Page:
Thirteen-year-old Madison Tevlin, a former Zareinu Educational Centre student with Down syndrome, has defied the odds, as very few people with Down syndrome are ever able to sing.
Madison has earned her place in the spotlight, though, with more than seven million hits on her YouTube channel, a song recorded with Cody Simpson and O.A.R., and a live performance at the Special Olympics.
Madison’s story is one of inspiration, dedication, passion, and effort – words that can also be applied to the staff and students of Zareinu.
Madison’s mother, Grace Tevlin, said that when Madison was born, doctors told her “She may talk, she may not.” From that moment on, Grace made communication a priority in Madison’s life, and “Zareinu was a tremendous help in this process,” she said.
Madison will be a keynote speaker and model in the 12th annual Zareinu Fashion Show, whose theme this year is Luxe and Glamour. It will be held Nov. 10 at Bellvue Manor in Vaughan.
Hosted by fashion icon Jeanne Beker, it will feature professional models alongside special-needs Zareinu students who will all take to the catwalk and model exclusive collections from a variety of prestigious Canadian and international designers, including Ines DiSanto, Ross Mayer, Versace, Strellson and Town Shoes.
The show is an opportunity for Zareinu children to shine in their own unique ways. There’s never a dry eye in the house as guests cheer on these mini champions who have each overcome their own challenges to proudly strut, walk or wheel down the runway.
Zareinu is a school and treatment centre for children with physical and developmental challenges. For more than 25 years, it’s provided individualized evidence-based programs to hundreds of students with special needs in supportive learning environments.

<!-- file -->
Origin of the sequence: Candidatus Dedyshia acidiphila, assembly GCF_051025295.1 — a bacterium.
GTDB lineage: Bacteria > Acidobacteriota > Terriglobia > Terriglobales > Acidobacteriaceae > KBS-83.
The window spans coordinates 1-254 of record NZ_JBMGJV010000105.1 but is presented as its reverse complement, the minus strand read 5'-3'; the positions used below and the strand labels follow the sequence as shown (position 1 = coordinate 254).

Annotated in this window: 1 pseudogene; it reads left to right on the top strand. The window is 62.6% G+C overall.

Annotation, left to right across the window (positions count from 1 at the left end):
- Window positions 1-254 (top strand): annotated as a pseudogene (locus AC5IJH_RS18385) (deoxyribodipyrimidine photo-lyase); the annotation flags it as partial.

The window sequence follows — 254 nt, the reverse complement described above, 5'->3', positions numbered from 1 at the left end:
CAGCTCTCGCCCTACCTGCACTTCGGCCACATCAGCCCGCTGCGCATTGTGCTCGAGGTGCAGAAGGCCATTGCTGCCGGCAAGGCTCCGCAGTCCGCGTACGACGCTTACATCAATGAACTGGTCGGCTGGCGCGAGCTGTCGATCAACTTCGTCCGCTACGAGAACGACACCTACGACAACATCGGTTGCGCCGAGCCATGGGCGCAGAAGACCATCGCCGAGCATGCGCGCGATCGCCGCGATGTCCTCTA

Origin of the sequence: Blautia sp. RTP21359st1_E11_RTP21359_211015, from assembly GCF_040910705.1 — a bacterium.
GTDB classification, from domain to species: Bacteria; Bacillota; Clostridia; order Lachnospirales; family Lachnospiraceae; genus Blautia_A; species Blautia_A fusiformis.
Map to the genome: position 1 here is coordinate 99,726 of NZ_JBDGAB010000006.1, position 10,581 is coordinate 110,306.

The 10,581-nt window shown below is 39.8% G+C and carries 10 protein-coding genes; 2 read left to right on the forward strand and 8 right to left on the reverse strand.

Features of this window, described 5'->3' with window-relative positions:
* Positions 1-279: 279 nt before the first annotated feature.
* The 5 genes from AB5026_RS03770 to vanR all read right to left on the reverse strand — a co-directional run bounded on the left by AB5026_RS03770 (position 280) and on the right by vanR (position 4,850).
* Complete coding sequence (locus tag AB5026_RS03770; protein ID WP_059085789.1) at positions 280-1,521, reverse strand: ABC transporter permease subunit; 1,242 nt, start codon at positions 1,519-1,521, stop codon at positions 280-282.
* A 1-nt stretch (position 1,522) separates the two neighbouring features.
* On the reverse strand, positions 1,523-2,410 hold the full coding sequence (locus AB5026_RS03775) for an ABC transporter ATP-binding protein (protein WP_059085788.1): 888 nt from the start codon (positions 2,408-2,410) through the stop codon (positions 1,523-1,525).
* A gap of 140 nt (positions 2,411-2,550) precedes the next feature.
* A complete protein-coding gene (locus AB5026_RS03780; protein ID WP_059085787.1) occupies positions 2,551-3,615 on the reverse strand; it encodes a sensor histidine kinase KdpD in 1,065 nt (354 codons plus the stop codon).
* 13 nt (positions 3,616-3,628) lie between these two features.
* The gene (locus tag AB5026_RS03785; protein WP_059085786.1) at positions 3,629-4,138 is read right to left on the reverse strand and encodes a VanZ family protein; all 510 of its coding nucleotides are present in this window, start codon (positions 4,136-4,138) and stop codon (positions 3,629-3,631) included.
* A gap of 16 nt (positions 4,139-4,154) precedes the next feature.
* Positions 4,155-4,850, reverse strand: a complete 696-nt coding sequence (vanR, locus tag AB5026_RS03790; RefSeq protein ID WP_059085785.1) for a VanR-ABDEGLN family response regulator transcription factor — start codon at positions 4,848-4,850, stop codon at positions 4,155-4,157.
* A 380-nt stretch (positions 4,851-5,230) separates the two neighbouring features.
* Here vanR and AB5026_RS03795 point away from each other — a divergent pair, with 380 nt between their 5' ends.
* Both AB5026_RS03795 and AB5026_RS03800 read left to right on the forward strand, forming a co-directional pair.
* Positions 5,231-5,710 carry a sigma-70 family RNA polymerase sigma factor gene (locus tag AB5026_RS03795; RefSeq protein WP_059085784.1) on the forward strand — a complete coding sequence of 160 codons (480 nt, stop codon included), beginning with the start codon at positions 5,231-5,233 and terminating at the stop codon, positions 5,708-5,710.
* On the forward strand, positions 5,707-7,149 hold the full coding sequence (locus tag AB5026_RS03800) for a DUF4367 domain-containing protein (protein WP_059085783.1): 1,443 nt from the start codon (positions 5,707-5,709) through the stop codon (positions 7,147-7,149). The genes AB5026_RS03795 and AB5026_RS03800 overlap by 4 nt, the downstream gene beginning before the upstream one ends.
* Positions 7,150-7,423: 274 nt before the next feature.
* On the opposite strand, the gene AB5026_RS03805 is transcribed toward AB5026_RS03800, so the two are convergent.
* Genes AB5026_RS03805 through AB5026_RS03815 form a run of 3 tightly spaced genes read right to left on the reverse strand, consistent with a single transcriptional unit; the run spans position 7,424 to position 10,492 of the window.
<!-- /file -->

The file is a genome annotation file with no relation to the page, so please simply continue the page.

Two-year-old Zareinu student Darwin Joseph will be making her way down the runway with help from her father. Darwin has Prader-Willi syndrome (PWS), a genetic disorder that occurs in approximately one out of every 15,000 births. Its common characteristics include small hands and feet, abnormal growth and body composition (small stature, very low lean body mass, and early-onset childhood obesity), weak muscles at birth, insatiable hunger and intellectual disability.
“Darwin came to Zareinu when she was about 10 months old. She didn’t move. She couldn’t keep her trunk – torso – up and she couldn’t put any weight on her legs,” Zareinu’s head physiotherapist, Ester Fink, told The CJN.
“Postural control or the ability to pull against gravity and maintain the body in space is necessary for the development of movement. Darwin, because of low muscle tone, could not resist gravity, so she couldn’t stand or move in space. We worked on her trunk control, or the ability to hold herself up, without support. As she gained trunk control, we held her only by the legs and carefully moved her legs to challenge her ability to maintain her balance in space. And only after she developed some balance did she start moving on her own.”
Therapy includes giving parents a structured home program. “We videotape and practise at school so the parents feel confident at home,” Fink said.
“Zareinu has changed Darwin’s world, my world and our outlook as to what we think Darwin can accomplish in life. Zareinu showed us that Darwin will walk, be potty trained and go to school. It was very hard to believe that in the darkest times right after the diagnosis,” said her father, Mark Joseph.
Proceeds from this year’s fashion show will support Zareinu’s goal to expand community-based services.
“Our expansion of Zareinu classrooms in the Jewish day school system, for instance, can lead to an increase in opportunities for student to be included in the mainstream of that system,” said spokesperson Jenna Greenberg.